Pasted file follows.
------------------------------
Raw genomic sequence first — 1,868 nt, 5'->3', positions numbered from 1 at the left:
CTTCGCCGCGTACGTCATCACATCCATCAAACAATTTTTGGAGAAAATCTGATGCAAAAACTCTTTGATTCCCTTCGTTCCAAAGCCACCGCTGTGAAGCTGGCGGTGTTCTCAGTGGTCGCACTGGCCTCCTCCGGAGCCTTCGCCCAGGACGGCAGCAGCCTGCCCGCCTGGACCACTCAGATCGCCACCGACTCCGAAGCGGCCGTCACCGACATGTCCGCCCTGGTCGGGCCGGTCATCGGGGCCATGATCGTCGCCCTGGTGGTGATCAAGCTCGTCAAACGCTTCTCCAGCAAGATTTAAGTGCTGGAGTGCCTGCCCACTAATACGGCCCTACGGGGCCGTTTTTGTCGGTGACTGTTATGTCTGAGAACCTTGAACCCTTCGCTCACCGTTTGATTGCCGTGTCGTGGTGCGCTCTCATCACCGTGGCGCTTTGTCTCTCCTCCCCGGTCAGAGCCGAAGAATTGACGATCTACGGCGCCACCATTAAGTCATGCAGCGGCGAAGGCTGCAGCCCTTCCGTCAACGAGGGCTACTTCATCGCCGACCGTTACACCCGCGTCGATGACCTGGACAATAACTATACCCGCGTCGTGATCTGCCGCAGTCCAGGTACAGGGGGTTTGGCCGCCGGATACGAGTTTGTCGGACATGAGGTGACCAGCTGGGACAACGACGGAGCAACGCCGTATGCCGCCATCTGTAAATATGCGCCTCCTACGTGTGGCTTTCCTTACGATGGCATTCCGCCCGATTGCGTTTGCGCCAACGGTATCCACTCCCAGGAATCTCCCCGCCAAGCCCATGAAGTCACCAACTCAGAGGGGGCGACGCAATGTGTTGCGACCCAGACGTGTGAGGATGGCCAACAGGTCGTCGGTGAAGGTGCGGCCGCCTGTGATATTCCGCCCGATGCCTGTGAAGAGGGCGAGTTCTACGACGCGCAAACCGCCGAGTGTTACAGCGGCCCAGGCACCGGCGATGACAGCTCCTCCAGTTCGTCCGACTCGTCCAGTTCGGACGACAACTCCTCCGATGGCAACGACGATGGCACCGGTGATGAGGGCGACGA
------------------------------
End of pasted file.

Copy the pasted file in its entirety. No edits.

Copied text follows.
Raw genomic sequence first — 1,868 nt, 5'->3', positions numbered from 1 at the left:
CTTCGCCGCGTACGTCATCACATCCATCAAACAATTTTTGGAGAAAATCTGATGCAAAAACTCTTTGATTCCCTTCGTTCCAAAGCCACCGCTGTGAAGCTGGCGGTGTTCTCAGTGGTCGCACTGGCCTCCTCCGGAGCCTTCGCCCAGGACGGCAGCAGCCTGCCCGCCTGGACCACTCAGATCGCCACCGACTCCGAAGCGGCCGTCACCGACATGTCCGCCCTGGTCGGGCCGGTCATCGGGGCCATGATCGTCGCCCTGGTGGTGATCAAGCTCGTCAAACGCTTCTCCAGCAAGATTTAAGTGCTGGAGTGCCTGCCCACTAATACGGCCCTACGGGGCCGTTTTTGTCGGTGACTGTTATGTCTGAGAACCTTGAACCCTTCGCTCACCGTTTGATTGCCGTGTCGTGGTGCGCTCTCATCACCGTGGCGCTTTGTCTCTCCTCCCCGGTCAGAGCCGAAGAATTGACGATCTACGGCGCCACCATTAAGTCATGCAGCGGCGAAGGCTGCAGCCCTTCCGTCAACGAGGGCTACTTCATCGCCGACCGTTACACCCGCGTCGATGACCTGGACAATAACTATACCCGCGTCGTGATCTGCCGCAGTCCAGGTACAGGGGGTTTGGCCGCCGGATACGAGTTTGTCGGACATGAGGTGACCAGCTGGGACAACGACGGAGCAACGCCGTATGCCGCCATCTGTAAATATGCGCCTCCTACGTGTGGCTTTCCTTACGATGGCATTCCGCCCGATTGCGTTTGCGCCAACGGTATCCACTCCCAGGAATCTCCCCGCCAAGCCCATGAAGTCACCAACTCAGAGGGGGCGACGCAATGTGTTGCGACCCAGACGTGTGAGGATGGCCAACAGGTCGTCGGTGAAGGTGCGGCCGCCTGTGATATTCCGCCCGATGCCTGTGAAGAGGGCGAGTTCTACGACGCGCAAACCGCCGAGTGTTACAGCGGCCCAGGCACCGGCGATGACAGCTCCTCCAGTTCGTCCGACTCGTCCAGTTCGGACGACAACTCCTCCGATGGCAACGACGATGGCACCGGTGATGAGGGCGACGA